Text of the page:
The FM has said people should be “sensible” after the National Grid warned of possible blackouts.
Nicola Sturgeon says she hopes it is “not necessary” to tell households in Scotland to restrict winter energy use.
But Scotland’s first minister warned that people should be “sensible” as she criticised UK government planning.
It comes after the National Grid advised of potential blackouts for households if gas supplies run short.
Ms Sturgeon also told the BBC she would not support “haphazard” new oil and gas projects, after Tory ministers backed further North Sea exploration.
The National Grid has said UK households could lose power for up to three hours at a time in winter if the energy crisis escalated.
“There is real concern to people about energy supplies over the winter period,” Ms Sturgeon told BBC Radio 4’s Today programme.
She said there was a “lack of basic communication from the UK government” over the energy crisis.
Ms Sturgeon added: “That’s particularly galling in a Scottish context because we are a net exporter of electricity. We generate sufficient renewable electricity to cover almost 100% of our domestic needs.
“We are part of the GB grid so we are reliant on the UK government taking good decisions itself.
“I think there needs to be candid explanation to people about the challenges that are faced, good advice to people about sensible things you were asking them to do.”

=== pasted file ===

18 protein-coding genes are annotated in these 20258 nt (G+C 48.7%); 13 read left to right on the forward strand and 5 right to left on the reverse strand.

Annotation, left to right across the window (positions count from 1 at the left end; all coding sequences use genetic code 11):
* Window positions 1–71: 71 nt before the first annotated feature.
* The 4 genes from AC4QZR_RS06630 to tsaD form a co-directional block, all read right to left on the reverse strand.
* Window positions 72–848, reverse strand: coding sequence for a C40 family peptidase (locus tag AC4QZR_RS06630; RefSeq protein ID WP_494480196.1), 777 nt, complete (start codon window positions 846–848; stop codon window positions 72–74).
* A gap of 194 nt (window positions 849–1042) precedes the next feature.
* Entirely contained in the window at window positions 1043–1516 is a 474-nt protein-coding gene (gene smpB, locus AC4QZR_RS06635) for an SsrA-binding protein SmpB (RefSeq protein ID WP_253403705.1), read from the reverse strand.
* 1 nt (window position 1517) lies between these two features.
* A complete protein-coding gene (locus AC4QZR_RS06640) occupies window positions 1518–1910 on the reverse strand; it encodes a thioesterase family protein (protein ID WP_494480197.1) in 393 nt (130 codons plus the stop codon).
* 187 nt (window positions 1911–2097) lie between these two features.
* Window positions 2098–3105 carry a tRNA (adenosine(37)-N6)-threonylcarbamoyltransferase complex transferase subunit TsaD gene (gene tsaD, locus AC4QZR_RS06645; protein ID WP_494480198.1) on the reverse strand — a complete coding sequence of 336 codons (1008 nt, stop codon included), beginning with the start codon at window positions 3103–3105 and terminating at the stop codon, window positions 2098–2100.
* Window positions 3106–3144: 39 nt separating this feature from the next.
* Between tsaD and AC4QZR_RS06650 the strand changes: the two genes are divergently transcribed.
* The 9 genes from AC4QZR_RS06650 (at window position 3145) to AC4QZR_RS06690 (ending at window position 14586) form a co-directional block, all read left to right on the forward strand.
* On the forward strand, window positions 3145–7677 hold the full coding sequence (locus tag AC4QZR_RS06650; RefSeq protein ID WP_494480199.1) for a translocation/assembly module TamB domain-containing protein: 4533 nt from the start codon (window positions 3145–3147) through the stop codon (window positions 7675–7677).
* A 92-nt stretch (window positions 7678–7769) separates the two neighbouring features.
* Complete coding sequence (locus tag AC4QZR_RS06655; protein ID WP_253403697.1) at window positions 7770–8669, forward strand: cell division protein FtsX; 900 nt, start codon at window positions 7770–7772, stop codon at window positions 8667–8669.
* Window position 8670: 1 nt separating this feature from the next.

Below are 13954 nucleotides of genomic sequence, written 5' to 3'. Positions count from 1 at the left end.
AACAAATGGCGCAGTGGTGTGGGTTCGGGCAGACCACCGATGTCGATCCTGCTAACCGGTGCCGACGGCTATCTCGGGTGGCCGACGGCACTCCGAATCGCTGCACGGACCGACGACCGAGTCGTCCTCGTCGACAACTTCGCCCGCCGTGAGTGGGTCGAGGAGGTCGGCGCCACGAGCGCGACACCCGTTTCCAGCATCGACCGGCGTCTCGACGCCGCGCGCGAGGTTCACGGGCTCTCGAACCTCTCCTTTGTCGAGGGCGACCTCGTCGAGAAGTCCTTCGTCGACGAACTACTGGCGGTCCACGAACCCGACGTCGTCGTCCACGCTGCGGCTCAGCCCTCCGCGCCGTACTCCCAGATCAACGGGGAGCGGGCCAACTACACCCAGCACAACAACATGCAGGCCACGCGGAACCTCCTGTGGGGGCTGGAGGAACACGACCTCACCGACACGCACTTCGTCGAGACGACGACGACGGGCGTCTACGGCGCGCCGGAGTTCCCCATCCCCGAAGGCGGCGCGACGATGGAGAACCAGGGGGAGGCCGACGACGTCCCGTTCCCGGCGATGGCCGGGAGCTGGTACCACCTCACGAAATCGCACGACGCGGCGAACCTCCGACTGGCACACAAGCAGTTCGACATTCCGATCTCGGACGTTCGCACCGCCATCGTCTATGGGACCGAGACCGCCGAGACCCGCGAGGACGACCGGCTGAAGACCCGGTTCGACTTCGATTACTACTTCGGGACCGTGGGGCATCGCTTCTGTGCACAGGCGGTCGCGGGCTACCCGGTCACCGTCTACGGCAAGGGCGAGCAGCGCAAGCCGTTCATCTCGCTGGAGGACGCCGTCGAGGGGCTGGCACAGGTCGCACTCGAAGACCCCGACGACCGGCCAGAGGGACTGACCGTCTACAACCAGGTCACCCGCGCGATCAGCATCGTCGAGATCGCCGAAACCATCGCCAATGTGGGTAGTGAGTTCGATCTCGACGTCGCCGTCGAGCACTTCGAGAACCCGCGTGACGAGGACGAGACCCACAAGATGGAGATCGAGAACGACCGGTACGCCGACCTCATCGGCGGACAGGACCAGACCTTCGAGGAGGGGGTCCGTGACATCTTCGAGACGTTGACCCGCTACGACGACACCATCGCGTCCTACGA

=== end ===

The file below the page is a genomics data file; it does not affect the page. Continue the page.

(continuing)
Asked if she would ask people to limit their energy usage, the first minister said: “I hope that is not necessary,” adding that she wanted people to be “sensible about energy usage”.
The Scottish government hoped to generate the equivalent of 100% of “gross electricity consumption” from renewables by 2020.
It reached 98.6% that year, but in 2021 the figure fell back to 83.7%.
Ms Sturgeon’s comments comes as the UK opens a new licensing round for North Sea oil and gas exploration. Nearly 900 locations are being offered, with as many as 100 licences set to be awarded.
UK business secretary Jacob Rees-Mogg said it would boost energy security and support skilled jobs.
Ms Sturgeon acknowledged that the industry was a key part of the Scottish economy, particularly in Aberdeen, where the SNP conference is being staged this weekend.
“But we know for the sake of the planet, we need to accelerate our move away from oil and gas,” she told BBC Radio 4.
“We’ve got to do that fairly. And we’ve got to do that in a way that supports the jobs to transition into green energy.
“I don’t support a haphazard, just give the go-ahead without stringent climate compatibility checks.”
Asked if such a project would be approved in an independent Scotland, she added: “Not without stringent climate compatibility checks. Not with Jacob Rees-Mogg just waking up one morning and deciding it’s the right thing to do.”
Licences are being made available for 898 sectors of the North Sea – known as blocks.
In a statement, Mr Rees-Mogg said: “Putin’s illegal invasion of Ukraine means it is now more important than ever that we make the most of sovereign energy resources.”
The licensing round comes after warnings from the Intergovernmental Panel on Climate Change and the International Energy Agency that such projects must be halted if there is to be a chance of keeping global temperature rises under 1.5C.